4.     Limit alcohol consumption

a. “Everything in excess is opposed by nature.” –Hippocrates

b. In other words, drink responsibly. Maybe that’s not quite a direct translation. Nonetheless, many of us have probably experienced alcohol in excess being opposed by our bodies. Interestingly, moderate alcohol consumption (no more than 1 serving a day for women, and no more than 2 servings a day for men) may have some health benefits.

5.     Sleep well

a. “Sleep and watchfulness, both of them, when immoderate, constitute disease.” -Hippocrates

b. Keeping in line with the last quote, moderation is key.  I think it’s safe to say lack of sleep is more of a common problem than excessive sleep for most of our busy American lives. It is recommended adults get at least 7 hours of sleep per night.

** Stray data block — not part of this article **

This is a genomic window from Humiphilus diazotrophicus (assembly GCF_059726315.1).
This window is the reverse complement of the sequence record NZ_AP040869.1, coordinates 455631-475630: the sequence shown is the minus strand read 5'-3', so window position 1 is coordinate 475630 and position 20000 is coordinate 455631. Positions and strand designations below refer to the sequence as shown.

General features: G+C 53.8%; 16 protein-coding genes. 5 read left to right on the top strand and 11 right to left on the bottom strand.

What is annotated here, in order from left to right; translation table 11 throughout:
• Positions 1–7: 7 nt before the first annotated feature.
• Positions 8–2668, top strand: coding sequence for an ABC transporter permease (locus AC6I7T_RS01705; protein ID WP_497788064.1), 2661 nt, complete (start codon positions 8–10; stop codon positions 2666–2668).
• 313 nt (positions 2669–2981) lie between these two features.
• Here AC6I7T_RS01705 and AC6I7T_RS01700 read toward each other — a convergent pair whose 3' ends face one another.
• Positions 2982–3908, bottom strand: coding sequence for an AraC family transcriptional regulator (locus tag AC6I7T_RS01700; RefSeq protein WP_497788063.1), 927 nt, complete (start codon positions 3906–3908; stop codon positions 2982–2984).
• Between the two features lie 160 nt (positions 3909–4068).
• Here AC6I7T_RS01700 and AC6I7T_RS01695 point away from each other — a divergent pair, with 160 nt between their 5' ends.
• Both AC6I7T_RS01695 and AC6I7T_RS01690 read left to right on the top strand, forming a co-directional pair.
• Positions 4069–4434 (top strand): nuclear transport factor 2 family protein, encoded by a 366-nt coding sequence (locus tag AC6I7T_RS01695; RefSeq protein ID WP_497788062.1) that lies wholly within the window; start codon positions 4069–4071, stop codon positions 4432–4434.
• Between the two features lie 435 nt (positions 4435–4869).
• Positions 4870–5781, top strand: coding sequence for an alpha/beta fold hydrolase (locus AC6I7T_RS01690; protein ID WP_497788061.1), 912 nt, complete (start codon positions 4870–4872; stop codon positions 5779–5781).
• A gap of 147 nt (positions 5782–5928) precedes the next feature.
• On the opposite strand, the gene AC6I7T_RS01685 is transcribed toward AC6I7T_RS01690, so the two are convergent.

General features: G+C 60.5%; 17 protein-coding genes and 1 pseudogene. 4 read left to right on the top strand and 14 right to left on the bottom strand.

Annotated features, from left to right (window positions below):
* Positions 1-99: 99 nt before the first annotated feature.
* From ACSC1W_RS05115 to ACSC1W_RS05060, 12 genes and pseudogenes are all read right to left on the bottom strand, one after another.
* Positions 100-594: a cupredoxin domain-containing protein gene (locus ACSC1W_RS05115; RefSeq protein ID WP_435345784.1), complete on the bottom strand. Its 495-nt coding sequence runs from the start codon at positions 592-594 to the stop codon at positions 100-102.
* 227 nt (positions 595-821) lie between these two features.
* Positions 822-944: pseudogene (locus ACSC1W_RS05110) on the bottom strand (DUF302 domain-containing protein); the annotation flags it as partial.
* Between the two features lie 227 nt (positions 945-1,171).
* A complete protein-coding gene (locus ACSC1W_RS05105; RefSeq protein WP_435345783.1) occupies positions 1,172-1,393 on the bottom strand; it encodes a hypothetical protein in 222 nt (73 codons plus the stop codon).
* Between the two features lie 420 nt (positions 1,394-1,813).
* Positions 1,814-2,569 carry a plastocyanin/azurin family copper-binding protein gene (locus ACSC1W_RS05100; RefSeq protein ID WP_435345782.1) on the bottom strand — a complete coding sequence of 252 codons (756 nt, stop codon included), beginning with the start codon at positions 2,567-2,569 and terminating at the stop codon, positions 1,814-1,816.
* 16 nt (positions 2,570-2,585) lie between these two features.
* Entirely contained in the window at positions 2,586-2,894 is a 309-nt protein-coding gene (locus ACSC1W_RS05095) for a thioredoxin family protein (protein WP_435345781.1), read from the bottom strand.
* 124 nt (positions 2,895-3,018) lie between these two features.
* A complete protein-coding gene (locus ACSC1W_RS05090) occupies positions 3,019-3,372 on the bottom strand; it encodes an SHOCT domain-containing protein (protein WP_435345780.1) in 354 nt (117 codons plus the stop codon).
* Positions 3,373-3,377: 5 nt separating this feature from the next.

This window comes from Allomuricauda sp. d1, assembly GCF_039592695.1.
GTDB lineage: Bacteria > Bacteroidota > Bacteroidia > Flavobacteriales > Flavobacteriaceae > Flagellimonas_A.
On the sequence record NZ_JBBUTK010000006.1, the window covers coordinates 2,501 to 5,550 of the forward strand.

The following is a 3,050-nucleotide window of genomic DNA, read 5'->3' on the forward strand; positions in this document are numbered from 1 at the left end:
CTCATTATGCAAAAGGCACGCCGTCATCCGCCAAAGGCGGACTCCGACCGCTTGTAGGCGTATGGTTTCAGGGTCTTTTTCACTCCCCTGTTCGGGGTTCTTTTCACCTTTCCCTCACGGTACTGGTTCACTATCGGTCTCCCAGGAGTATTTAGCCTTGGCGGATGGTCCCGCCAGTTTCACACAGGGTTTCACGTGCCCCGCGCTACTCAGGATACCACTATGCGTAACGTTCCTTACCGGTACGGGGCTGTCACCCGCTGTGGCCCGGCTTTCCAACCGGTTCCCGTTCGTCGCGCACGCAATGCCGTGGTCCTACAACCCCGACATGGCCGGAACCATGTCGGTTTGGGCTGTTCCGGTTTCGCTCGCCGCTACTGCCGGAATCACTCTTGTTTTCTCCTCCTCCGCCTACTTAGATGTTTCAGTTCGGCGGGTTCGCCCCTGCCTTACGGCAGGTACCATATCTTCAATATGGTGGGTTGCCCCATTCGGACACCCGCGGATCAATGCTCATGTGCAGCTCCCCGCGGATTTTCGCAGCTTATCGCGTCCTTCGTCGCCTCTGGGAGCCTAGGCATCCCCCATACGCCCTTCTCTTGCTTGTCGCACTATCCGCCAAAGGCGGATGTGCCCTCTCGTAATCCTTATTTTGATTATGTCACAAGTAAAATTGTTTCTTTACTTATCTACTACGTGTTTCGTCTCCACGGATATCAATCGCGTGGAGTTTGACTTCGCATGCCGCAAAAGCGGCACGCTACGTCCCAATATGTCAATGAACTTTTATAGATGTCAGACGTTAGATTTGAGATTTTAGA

These 5 behaviors are really powerful. Together, they were able to prevent 80% of heart attacks in men (link). The effect was cumulative meaning each behavior was beneficial on its own, and together the benefits compounded. Unfortunately, only one percent of study participants engaged in all 5 behaviors.

     Therein lies the point. We know what the essential behaviors for health are. We’ve known some of them for quite some time (Shout out to Hippocrates). However, knowledge alone is not enough to change behavior. And behavior change is the name of the game. That’s the real secret. Stay tuned for more on that topic in future Wellfie Wednesdays!

As always, thanks for reading. Be well. And be sure to tag the WW crew members in your post (@PBernerSPT@Eric_in_AmERICa@AaronPerezPT@DianaKlatt) and keep the wave of healthy change going!

-WW Crew